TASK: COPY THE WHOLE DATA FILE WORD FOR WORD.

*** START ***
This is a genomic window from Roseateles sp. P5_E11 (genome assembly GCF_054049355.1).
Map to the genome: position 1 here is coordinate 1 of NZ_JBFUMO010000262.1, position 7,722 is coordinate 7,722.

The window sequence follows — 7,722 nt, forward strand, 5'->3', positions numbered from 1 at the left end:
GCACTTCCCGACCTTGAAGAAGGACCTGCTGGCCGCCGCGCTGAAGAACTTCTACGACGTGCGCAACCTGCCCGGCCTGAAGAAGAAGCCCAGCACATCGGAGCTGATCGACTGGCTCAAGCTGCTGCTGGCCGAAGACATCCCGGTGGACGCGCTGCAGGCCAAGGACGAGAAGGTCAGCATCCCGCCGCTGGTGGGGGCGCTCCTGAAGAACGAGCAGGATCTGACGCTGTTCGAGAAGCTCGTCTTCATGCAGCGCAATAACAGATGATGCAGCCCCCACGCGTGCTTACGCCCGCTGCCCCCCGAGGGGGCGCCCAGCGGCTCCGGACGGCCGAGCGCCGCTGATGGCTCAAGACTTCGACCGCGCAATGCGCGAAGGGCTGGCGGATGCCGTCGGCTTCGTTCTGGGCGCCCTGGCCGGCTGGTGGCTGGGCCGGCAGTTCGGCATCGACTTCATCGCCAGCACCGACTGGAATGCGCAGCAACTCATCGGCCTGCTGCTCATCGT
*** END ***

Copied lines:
This is a genomic window from Roseateles sp. P5_E11 (genome assembly GCF_054049355.1).
Map to the genome: position 1 here is coordinate 1 of NZ_JBFUMO010000262.1, position 7,722 is coordinate 7,722.

The window sequence follows — 7,722 nt, forward strand, 5'->3', positions numbered from 1 at the left end:
GCACTTCCCGACCTTGAAGAAGGACCTGCTGGCCGCCGCGCTGAAGAACTTCTACGACGTGCGCAACCTGCCCGGCCTGAAGAAGAAGCCCAGCACATCGGAGCTGATCGACTGGCTCAAGCTGCTGCTGGCCGAAGACATCCCGGTGGACGCGCTGCAGGCCAAGGACGAGAAGGTCAGCATCCCGCCGCTGGTGGGGGCGCTCCTGAAGAACGAGCAGGATCTGACGCTGTTCGAGAAGCTCGTCTTCATGCAGCGCAATAACAGATGATGCAGCCCCCACGCGTGCTTACGCCCGCTGCCCCCCGAGGGGGCGCCCAGCGGCTCCGGACGGCCGAGCGCCGCTGATGGCTCAAGACTTCGACCGCGCAATGCGCGAAGGGCTGGCGGATGCCGTCGGCTTCGTTCTGGGCGCCCTGGCCGGCTGGTGGCTGGGCCGGCAGTTCGGCATCGACTTCATCGCCAGCACCGACTGGAATGCGCAGCAACTCATCGGCCTGCTGCTCATCGT